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New Cleveland Police Staffing Plan Guided By Call Volume And Response Times

Cleveland’s division of police will staff its neighborhood districts based on volume of calls under a new plan awaiting a federal judge’s sign-off.

The division is adopting what’s called a “workload-based” approach. Police analyzed calls for service in 2016 based on location, time of day, type and other categories. Cleveland plans to staff its five districts and three daily shifts based on that data.

Matthew Barge, the monitor overseeing Cleveland’s police reform agreement with the Justice Department, recommended on Thursday that U.S. District Judge Solomon Oliver approve the plan.

Barge wrote that the plan gives officers time in their schedules for community engagement.

A proposal submitted in court earlier this month would expect patrol officers to spend about one-fifth of their time on engagement, such as attending meetings, going on bicycle patrol and working with neighbors to solve problems.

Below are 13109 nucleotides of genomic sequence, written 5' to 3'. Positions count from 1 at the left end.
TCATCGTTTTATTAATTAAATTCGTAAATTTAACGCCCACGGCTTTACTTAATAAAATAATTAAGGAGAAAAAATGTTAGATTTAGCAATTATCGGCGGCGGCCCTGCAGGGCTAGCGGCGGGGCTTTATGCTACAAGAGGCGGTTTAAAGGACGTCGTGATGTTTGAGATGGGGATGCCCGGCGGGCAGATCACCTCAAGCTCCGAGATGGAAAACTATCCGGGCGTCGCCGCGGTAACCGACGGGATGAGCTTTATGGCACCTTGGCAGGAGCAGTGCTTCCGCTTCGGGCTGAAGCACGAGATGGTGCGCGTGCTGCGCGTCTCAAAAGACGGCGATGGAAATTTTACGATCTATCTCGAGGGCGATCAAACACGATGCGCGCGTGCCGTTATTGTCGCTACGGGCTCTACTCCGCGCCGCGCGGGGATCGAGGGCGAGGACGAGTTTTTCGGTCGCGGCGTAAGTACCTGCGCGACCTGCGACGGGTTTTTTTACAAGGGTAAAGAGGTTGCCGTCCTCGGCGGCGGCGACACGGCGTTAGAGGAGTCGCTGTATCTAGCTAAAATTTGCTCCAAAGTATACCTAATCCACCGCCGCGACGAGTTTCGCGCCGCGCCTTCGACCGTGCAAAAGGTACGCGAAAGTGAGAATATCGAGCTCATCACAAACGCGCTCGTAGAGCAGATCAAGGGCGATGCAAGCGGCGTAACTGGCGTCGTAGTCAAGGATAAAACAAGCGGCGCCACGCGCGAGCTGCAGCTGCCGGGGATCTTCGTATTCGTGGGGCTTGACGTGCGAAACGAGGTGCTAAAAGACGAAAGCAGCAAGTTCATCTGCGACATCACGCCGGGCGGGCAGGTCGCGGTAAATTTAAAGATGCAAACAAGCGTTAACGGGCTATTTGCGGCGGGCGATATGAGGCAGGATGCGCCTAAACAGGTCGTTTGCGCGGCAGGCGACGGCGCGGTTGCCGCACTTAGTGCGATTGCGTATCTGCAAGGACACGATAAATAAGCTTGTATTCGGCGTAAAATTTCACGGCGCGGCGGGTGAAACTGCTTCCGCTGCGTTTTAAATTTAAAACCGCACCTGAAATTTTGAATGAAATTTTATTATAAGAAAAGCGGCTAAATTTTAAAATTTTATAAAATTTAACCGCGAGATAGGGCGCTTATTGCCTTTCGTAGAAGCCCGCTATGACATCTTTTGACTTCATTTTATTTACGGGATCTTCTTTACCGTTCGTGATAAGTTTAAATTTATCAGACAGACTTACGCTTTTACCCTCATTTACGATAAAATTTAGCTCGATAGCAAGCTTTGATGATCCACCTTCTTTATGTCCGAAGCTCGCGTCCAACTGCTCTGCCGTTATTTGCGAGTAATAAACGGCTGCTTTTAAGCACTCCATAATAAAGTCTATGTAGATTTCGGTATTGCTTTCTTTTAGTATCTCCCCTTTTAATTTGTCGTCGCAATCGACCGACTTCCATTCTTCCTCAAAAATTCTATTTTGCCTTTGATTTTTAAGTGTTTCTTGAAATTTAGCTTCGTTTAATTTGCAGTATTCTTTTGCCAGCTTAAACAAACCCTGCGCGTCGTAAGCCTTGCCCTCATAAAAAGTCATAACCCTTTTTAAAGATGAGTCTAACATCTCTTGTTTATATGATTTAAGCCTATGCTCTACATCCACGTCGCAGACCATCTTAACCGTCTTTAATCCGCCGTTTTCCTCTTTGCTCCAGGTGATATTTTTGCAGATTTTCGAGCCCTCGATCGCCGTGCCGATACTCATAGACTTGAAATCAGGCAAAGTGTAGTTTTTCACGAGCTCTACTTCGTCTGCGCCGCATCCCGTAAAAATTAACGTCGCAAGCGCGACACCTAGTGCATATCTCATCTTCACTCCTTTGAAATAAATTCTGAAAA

According to the city’s plan, security alarms pose a major problem for deployment. Police responded to more than 23,000 alarms in 2015, almost all of which were false.

The division aims to increase numbers not just in street patrol, but also in investigative units, according to the plan. Cleveland is still below its planned staffing levels in the homicide and special victims sections.

Barge wrote that the city, DOJ and monitoring team will continue to discuss staffing of specialty units not addressed in the plan, such as internal affairs and training.

Read the full plan below. Mobile users can read here.  

Cleveland Police Staffing Plan (Text)

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